It is important to note that the elevations obtained using these methods are +/- 3 in., whereas survey results would be plus or minus 1/16 in. While GIS-derived elevations are not suitable for design plan development, they are of sufficient accuracy for a watershed-level model.
Traditionally, a one-dimensional (1-D) hydraulic profile was used to review the results of computer models. But using GIS, the 1-D hydraulic profile is converted into a two-dimensional (2-D) view during automated post-processing routines.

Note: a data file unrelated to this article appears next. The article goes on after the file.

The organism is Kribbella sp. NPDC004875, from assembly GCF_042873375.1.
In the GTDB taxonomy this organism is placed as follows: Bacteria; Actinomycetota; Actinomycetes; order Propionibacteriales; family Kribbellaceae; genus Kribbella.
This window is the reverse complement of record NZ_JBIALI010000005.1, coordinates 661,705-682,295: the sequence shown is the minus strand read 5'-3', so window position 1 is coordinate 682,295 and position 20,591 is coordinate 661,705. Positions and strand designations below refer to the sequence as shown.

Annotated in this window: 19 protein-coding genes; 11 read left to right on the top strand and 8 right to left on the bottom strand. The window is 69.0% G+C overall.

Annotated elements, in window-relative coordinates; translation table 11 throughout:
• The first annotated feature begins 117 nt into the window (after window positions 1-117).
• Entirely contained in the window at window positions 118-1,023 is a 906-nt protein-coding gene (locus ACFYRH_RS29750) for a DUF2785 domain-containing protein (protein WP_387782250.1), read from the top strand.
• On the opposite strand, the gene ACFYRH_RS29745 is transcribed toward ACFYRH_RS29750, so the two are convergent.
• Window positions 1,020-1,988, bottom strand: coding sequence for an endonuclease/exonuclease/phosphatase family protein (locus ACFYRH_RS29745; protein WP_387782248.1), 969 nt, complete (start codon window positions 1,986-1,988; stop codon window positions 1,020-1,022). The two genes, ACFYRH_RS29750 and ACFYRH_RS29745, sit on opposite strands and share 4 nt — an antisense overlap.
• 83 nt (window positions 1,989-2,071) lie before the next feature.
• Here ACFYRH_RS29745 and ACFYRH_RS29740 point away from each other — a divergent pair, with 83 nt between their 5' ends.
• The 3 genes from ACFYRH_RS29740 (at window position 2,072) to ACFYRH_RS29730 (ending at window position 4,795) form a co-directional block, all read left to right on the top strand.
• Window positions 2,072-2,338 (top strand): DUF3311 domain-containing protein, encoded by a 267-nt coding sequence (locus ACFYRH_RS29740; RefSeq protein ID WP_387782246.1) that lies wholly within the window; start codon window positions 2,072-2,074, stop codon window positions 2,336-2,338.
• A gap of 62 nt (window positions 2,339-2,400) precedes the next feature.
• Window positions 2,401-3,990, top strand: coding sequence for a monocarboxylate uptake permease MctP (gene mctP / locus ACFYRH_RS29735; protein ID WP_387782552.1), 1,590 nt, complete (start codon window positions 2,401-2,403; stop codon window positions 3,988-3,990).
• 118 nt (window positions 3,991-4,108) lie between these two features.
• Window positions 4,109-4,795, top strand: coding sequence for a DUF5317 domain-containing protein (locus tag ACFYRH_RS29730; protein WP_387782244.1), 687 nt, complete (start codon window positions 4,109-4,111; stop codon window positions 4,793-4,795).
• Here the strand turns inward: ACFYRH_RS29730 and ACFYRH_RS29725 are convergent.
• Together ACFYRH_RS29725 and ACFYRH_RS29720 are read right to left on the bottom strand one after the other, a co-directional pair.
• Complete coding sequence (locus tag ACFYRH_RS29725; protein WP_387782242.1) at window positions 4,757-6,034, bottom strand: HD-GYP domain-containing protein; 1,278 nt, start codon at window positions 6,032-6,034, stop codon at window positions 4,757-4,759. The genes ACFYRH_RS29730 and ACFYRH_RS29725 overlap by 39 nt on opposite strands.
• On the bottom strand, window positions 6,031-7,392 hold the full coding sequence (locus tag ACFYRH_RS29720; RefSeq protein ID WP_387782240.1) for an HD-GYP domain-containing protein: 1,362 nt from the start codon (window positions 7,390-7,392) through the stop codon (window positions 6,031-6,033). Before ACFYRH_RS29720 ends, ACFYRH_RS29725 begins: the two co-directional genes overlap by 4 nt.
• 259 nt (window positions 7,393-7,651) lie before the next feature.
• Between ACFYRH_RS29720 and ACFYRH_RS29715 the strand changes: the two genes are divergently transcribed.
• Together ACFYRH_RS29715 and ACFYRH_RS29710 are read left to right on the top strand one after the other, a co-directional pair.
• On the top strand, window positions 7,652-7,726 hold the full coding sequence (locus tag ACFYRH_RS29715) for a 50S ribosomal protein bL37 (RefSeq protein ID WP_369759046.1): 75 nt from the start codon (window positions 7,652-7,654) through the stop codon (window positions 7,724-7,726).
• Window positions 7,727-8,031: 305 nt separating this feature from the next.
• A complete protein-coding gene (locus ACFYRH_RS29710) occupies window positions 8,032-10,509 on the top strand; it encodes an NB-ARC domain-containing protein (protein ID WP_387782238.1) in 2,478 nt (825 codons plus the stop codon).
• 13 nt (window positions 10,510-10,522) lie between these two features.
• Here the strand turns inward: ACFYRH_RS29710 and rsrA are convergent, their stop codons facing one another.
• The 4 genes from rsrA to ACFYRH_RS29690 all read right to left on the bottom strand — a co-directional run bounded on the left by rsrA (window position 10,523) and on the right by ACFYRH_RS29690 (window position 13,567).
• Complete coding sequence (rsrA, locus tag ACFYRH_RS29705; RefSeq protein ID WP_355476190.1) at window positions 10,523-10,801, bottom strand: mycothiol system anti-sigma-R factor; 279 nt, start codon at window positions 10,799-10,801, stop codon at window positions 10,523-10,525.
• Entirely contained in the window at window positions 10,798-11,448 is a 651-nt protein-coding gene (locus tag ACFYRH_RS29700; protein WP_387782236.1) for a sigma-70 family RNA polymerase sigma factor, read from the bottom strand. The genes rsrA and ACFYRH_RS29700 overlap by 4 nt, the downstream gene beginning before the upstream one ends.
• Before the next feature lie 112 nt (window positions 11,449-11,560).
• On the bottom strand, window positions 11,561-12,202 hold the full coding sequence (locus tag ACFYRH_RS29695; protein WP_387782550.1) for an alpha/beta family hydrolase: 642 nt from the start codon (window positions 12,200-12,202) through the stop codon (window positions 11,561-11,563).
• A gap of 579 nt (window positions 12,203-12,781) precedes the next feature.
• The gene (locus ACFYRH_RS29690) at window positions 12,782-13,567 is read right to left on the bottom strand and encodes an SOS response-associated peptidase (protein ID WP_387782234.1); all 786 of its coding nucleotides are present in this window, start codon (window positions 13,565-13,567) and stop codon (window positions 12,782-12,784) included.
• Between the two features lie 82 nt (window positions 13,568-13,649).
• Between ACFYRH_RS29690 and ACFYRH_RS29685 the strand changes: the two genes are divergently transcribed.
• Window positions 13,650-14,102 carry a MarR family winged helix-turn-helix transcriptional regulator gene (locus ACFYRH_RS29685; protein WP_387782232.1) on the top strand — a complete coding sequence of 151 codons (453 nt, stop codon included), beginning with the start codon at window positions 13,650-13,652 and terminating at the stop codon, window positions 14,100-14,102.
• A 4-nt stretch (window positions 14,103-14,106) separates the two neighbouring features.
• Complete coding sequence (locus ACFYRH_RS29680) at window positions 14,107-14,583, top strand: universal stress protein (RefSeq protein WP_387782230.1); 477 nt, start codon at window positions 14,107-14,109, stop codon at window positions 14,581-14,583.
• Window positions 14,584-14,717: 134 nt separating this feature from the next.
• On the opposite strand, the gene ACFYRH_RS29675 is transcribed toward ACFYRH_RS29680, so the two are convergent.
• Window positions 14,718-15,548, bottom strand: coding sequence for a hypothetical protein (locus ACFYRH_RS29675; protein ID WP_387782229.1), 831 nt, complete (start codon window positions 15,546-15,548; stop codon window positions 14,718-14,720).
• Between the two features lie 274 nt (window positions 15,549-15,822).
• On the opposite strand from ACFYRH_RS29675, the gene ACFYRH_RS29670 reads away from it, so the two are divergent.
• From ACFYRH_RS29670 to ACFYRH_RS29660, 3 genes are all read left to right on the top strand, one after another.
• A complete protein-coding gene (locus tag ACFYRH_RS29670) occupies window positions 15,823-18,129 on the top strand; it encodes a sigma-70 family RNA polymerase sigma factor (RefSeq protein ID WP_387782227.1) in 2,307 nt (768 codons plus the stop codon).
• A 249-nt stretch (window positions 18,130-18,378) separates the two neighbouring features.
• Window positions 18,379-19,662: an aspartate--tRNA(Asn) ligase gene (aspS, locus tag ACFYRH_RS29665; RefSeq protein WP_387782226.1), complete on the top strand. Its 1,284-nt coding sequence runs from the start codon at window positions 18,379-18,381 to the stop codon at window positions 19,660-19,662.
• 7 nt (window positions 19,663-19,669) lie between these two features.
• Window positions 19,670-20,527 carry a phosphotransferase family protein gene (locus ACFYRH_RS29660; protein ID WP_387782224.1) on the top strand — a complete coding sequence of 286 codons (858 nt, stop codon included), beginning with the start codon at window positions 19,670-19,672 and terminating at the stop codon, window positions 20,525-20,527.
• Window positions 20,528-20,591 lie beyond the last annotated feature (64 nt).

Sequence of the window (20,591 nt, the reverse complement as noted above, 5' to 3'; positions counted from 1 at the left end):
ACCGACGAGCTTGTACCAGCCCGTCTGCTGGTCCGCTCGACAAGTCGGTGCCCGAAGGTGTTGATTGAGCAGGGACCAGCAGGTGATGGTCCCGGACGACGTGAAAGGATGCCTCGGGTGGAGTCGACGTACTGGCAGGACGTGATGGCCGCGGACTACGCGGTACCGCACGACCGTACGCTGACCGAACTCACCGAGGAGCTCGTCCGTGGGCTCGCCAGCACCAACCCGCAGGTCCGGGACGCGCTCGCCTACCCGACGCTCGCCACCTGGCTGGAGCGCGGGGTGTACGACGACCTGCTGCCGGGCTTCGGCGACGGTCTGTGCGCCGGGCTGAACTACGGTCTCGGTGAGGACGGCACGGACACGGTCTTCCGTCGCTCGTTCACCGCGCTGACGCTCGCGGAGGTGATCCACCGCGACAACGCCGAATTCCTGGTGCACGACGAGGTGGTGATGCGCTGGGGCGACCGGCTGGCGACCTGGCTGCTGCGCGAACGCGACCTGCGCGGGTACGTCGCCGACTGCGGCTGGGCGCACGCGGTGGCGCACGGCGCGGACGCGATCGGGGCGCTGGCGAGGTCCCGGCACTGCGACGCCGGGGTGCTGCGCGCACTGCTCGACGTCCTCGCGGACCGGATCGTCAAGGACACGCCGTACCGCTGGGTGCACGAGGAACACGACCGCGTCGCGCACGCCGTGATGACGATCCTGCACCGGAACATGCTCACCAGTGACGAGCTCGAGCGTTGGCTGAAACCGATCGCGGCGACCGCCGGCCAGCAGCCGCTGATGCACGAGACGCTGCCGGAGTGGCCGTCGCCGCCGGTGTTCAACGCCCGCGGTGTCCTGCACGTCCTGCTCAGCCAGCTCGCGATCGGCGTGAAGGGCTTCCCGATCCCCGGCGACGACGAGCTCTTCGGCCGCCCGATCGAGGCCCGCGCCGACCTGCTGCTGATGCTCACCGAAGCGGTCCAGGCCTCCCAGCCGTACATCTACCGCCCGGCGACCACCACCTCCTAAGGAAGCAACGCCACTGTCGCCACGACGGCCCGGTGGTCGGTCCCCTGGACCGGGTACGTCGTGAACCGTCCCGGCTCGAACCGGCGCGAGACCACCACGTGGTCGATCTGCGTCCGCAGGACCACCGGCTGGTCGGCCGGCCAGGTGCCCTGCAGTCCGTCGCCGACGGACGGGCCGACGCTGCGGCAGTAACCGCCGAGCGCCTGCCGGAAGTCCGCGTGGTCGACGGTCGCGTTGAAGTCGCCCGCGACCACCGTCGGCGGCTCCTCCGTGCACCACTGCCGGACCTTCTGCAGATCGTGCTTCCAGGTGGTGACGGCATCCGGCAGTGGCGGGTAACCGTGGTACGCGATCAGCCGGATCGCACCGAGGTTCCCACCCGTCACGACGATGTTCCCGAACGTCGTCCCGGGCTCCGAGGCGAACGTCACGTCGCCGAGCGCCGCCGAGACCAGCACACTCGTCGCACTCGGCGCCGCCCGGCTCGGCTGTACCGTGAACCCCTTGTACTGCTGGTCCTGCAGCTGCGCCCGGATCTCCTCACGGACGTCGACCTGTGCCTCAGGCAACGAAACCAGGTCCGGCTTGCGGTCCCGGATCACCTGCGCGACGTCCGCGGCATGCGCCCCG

Early on in the process, the model will illustrate where more refinement and additional elements are needed. In subsequent and final iterations, the model will show flooding extents for existing conditions and flood reductions for design-alternative simulations.
What is difficult to see in the 1-D case becomes very apparent in the 2-D. The 2-D view of the system is able to show the paths by which water spreads out beyond the banks of the main channel and into affected areas. These automated techniques’ power and potential are reshaping the way engineers analyze watersheds and, in some cases, providing valuable information for community disaster mitigation activities.
Peace Creek watershed management plan
The Peace Creek Watershed in Polk County, Fla., spans over 200 sq miles and contains 136 named lakes and ponds. During the 2004-05 hurricanes, the watershed flooded with water levels reaching the 100-year flood stage.